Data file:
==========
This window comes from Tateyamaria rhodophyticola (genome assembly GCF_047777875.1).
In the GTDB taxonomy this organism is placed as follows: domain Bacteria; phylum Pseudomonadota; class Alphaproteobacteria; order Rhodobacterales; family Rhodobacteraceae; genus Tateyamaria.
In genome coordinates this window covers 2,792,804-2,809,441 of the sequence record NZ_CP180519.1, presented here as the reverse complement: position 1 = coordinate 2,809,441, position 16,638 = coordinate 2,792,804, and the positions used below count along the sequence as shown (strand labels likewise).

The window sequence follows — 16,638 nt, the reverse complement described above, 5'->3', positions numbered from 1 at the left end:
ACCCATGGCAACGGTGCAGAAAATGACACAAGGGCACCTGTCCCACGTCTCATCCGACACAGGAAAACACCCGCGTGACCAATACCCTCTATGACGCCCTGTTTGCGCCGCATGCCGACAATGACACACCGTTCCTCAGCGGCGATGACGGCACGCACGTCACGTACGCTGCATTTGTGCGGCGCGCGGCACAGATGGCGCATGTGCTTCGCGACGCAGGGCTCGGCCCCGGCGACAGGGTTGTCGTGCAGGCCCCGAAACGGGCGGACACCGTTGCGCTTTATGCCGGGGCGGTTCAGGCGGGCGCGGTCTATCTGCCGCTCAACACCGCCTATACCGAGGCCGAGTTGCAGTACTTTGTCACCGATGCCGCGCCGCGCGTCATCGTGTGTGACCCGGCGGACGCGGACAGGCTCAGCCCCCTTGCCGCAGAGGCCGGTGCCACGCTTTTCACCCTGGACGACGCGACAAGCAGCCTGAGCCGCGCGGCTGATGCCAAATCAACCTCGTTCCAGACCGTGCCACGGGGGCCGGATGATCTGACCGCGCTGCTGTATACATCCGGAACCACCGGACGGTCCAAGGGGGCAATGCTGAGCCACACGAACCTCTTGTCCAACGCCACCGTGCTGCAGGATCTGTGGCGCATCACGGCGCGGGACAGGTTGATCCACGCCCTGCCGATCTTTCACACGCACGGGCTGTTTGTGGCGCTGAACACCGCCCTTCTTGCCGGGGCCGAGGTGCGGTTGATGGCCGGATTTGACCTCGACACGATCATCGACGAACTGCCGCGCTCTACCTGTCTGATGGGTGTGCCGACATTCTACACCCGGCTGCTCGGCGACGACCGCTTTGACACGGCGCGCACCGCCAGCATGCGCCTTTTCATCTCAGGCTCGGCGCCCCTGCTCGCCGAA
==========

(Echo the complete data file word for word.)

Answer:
This window comes from Tateyamaria rhodophyticola (genome assembly GCF_047777875.1).
In the GTDB taxonomy this organism is placed as follows: domain Bacteria; phylum Pseudomonadota; class Alphaproteobacteria; order Rhodobacterales; family Rhodobacteraceae; genus Tateyamaria.
In genome coordinates this window covers 2,792,804-2,809,441 of the sequence record NZ_CP180519.1, presented here as the reverse complement: position 1 = coordinate 2,809,441, position 16,638 = coordinate 2,792,804, and the positions used below count along the sequence as shown (strand labels likewise).

The window sequence follows — 16,638 nt, the reverse complement described above, 5'->3', positions numbered from 1 at the left end:
ACCCATGGCAACGGTGCAGAAAATGACACAAGGGCACCTGTCCCACGTCTCATCCGACACAGGAAAACACCCGCGTGACCAATACCCTCTATGACGCCCTGTTTGCGCCGCATGCCGACAATGACACACCGTTCCTCAGCGGCGATGACGGCACGCACGTCACGTACGCTGCATTTGTGCGGCGCGCGGCACAGATGGCGCATGTGCTTCGCGACGCAGGGCTCGGCCCCGGCGACAGGGTTGTCGTGCAGGCCCCGAAACGGGCGGACACCGTTGCGCTTTATGCCGGGGCGGTTCAGGCGGGCGCGGTCTATCTGCCGCTCAACACCGCCTATACCGAGGCCGAGTTGCAGTACTTTGTCACCGATGCCGCGCCGCGCGTCATCGTGTGTGACCCGGCGGACGCGGACAGGCTCAGCCCCCTTGCCGCAGAGGCCGGTGCCACGCTTTTCACCCTGGACGACGCGACAAGCAGCCTGAGCCGCGCGGCTGATGCCAAATCAACCTCGTTCCAGACCGTGCCACGGGGGCCGGATGATCTGACCGCGCTGCTGTATACATCCGGAACCACCGGACGGTCCAAGGGGGCAATGCTGAGCCACACGAACCTCTTGTCCAACGCCACCGTGCTGCAGGATCTGTGGCGCATCACGGCGCGGGACAGGTTGATCCACGCCCTGCCGATCTTTCACACGCACGGGCTGTTTGTGGCGCTGAACACCGCCCTTCTTGCCGGGGCCGAGGTGCGGTTGATGGCCGGATTTGACCTCGACACGATCATCGACGAACTGCCGCGCTCTACCTGTCTGATGGGTGTGCCGACATTCTACACCCGGCTGCTCGGCGACGACCGCTTTGACACGGCGCGCACCGCCAGCATGCGCCTTTTCATCTCAGGCTCGGCGCCCCTGCTCGCCGAA